Definition: Gross sales, also called top line sales, are the total of all product and service sales reported by an organization during a period not including any returns, discounts, or rebates.
What Does Gross Sales Mean?
What is the definition of gross sales? The gross sales are simply the total amount of sales made during a period. It’s how much product was moved off the shelves and sold to customers. This figure does not take into consideration any adjustments to the sales numbers. It’s simply a total figure. While the applicability of the total sales to a company’s true success is somewhat debatable, it’s a popular measure used in retail businesses to compare overall organizational size and annual growth. A slightly more meaningful measurement net sales because it accounts for adjustments like returns.
What is the difference between gross sales and net sales? Net sales are calculated by deducting returns, credits, discounts, and rebates from gross sales. This is an important distinction because the total figure doesn’t matter if there is a large return rate. For example, if a company has total sales of $1M and a 50% return rate, they really didn’t actually make $1M of sales. They sold $1M worth of product and $500,000 got refunded. Thus, they only sold $500,000 of product at the end of the day. This distinction is particularly important in industries with high return rates or discounts like retail apparel. That is why total sales tells more about a company’s size than it does its profitability.
Let’s take a look at an example.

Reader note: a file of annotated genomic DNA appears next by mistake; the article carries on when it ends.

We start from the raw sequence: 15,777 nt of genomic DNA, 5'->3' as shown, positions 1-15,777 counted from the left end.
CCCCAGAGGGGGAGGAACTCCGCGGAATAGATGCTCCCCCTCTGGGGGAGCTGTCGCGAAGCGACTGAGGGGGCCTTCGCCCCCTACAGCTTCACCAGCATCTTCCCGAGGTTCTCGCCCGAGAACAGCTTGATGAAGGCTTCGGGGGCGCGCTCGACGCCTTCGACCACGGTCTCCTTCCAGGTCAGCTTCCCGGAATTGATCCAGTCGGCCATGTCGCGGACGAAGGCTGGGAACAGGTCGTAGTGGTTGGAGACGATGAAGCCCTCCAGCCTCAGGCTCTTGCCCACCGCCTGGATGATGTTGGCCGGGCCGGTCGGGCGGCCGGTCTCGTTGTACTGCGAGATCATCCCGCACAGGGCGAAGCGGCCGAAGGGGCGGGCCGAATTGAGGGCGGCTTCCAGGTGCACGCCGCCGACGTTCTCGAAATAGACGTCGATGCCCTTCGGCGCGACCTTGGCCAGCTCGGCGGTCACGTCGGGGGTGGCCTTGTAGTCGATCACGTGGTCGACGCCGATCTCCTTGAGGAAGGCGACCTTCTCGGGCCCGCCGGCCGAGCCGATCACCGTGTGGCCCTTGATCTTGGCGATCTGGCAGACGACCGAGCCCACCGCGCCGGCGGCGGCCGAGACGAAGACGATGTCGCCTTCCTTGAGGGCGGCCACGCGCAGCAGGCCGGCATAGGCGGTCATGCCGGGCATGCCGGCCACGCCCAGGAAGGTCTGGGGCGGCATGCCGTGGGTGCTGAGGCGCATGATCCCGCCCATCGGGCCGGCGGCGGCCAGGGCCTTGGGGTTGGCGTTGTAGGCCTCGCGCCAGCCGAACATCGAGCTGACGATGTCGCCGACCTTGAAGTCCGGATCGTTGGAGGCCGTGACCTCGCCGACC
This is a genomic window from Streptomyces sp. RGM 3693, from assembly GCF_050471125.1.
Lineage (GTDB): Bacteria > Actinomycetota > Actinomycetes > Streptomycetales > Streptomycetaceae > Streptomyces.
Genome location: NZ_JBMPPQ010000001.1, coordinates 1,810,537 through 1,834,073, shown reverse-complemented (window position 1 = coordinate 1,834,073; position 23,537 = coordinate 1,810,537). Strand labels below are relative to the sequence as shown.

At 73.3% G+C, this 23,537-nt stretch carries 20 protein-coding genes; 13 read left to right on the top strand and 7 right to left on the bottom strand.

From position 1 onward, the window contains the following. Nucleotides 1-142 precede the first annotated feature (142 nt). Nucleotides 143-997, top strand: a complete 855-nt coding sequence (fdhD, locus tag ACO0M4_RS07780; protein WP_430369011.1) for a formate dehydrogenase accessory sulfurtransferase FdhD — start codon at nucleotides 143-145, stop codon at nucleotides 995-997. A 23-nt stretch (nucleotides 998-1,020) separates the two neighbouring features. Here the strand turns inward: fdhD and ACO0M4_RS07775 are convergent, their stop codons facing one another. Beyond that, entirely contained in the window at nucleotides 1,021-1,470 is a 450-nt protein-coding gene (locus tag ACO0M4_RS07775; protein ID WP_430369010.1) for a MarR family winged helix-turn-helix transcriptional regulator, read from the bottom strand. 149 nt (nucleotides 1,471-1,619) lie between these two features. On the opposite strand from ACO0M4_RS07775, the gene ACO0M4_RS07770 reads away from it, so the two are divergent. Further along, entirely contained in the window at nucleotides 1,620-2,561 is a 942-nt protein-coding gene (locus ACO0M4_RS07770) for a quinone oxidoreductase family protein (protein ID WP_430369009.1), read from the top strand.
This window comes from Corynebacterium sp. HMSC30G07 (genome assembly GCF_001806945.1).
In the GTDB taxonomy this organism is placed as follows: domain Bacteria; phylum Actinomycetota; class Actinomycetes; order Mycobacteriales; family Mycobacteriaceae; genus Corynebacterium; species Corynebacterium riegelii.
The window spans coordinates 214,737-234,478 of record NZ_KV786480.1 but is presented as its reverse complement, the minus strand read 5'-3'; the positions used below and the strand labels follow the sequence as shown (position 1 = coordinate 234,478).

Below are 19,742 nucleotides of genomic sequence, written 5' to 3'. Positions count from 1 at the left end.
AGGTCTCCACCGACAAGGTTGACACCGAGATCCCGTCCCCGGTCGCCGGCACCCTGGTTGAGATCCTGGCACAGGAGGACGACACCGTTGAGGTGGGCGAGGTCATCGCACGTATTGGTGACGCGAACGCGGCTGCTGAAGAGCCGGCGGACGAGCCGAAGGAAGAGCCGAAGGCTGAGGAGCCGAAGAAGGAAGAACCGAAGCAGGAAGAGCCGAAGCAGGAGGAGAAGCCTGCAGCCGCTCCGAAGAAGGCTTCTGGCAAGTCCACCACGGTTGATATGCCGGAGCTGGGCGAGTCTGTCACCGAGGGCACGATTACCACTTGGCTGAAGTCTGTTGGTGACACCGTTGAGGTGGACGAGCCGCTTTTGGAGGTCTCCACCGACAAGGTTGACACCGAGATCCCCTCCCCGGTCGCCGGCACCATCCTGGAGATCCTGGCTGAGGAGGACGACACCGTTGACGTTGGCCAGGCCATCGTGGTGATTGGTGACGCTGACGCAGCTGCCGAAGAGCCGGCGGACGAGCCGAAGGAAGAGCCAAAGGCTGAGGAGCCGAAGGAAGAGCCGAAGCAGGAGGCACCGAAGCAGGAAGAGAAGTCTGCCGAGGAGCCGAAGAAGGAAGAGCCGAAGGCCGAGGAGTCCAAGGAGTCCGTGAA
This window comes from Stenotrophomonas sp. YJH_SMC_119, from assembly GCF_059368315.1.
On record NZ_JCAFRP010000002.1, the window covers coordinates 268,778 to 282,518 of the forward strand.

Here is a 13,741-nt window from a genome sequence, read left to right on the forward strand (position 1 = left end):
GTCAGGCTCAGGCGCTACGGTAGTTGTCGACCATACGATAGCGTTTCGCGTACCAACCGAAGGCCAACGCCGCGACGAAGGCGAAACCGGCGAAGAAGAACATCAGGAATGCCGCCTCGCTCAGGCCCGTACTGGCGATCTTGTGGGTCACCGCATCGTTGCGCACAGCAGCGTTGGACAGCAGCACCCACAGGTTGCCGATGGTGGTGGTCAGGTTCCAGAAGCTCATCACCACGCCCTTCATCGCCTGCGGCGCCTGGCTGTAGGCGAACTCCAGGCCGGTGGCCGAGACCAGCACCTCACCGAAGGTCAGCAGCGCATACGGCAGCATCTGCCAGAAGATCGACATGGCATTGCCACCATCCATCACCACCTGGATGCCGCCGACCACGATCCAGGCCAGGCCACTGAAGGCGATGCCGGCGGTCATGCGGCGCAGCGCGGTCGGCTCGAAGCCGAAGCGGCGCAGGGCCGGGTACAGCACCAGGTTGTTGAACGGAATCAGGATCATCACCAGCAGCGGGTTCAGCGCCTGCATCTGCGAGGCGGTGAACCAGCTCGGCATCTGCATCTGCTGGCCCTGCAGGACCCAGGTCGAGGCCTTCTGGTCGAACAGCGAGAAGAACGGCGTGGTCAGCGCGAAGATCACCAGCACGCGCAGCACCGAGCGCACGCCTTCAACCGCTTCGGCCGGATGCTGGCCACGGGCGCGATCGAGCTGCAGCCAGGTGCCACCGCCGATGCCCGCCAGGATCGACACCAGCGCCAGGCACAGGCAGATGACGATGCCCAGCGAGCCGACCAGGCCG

Let’s take a simple example of two different companies that operate within the retail electronic industry. They sell similar products, but one company sells a cheaper variety of electronics, while the other company sells more expensive electronics. When reviewing the financial statements, you see the following data for the gross and net sales for each of the two companies:
|Cheap Company||Expensive Company|
|Gross Product Sales||$10,000,000||$8,000,000|
|Sales Returns||– $2,500,000||– $400,000|
As you can see, the cheap company appears to be a slightly larger company, from a total sales perspective, selling $2,000,000 worth of product more than the expensive company. While this is a positive factor, it appears the cheap company also receives a large amount of product returns, most likely fueled by the lack of quality associated with cheaper products. In comparison, the expensive company (the smaller company based on total sales), is able to limit the amount of product returns with a higher quality, more expensive product line. This generates a stronger net sales figure, and tends to produce a stronger profit margin that can be leveraged by the expensive company to fund operations.
Define Gross Sales: the total sales of an organization, unaffected by sales returns or discounts.